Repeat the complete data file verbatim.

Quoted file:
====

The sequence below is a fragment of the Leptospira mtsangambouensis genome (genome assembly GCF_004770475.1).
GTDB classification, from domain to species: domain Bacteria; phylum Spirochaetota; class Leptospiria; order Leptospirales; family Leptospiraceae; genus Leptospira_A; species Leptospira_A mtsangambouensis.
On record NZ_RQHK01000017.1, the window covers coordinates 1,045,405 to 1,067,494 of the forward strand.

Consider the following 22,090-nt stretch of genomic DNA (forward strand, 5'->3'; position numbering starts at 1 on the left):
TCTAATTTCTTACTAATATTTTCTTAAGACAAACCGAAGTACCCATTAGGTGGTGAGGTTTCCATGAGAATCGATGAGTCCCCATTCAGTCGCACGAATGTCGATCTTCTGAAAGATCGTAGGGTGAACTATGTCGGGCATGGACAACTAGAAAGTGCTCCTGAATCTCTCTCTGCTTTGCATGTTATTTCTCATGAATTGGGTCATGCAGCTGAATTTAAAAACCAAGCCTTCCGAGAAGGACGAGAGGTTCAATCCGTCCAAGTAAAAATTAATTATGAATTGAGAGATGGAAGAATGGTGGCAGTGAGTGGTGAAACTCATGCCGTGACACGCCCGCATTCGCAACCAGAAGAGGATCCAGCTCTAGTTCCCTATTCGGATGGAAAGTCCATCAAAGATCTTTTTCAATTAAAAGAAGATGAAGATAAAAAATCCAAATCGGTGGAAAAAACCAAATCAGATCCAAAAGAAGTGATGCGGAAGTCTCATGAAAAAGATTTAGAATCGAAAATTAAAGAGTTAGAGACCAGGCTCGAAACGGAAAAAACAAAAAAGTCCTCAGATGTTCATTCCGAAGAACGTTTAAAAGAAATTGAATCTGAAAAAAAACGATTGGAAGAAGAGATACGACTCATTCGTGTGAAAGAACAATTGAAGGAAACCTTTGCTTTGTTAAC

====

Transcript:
The sequence below is a fragment of the Leptospira mtsangambouensis genome (genome assembly GCF_004770475.1).
GTDB classification, from domain to species: domain Bacteria; phylum Spirochaetota; class Leptospiria; order Leptospirales; family Leptospiraceae; genus Leptospira_A; species Leptospira_A mtsangambouensis.
On record NZ_RQHK01000017.1, the window covers coordinates 1,045,405 to 1,067,494 of the forward strand.

Consider the following 22,090-nt stretch of genomic DNA (forward strand, 5'->3'; position numbering starts at 1 on the left):
TCTAATTTCTTACTAATATTTTCTTAAGACAAACCGAAGTACCCATTAGGTGGTGAGGTTTCCATGAGAATCGATGAGTCCCCATTCAGTCGCACGAATGTCGATCTTCTGAAAGATCGTAGGGTGAACTATGTCGGGCATGGACAACTAGAAAGTGCTCCTGAATCTCTCTCTGCTTTGCATGTTATTTCTCATGAATTGGGTCATGCAGCTGAATTTAAAAACCAAGCCTTCCGAGAAGGACGAGAGGTTCAATCCGTCCAAGTAAAAATTAATTATGAATTGAGAGATGGAAGAATGGTGGCAGTGAGTGGTGAAACTCATGCCGTGACACGCCCGCATTCGCAACCAGAAGAGGATCCAGCTCTAGTTCCCTATTCGGATGGAAAGTCCATCAAAGATCTTTTTCAATTAAAAGAAGATGAAGATAAAAAATCCAAATCGGTGGAAAAAACCAAATCAGATCCAAAAGAAGTGATGCGGAAGTCTCATGAAAAAGATTTAGAATCGAAAATTAAAGAGTTAGAGACCAGGCTCGAAACGGAAAAAACAAAAAAGTCCTCAGATGTTCATTCCGAAGAACGTTTAAAAGAAATTGAATCTGAAAAAAAACGATTGGAAGAAGAGATACGACTCATTCGTGTGAAAGAACAATTGAAGGAAACCTTTGCTTTGTTAAC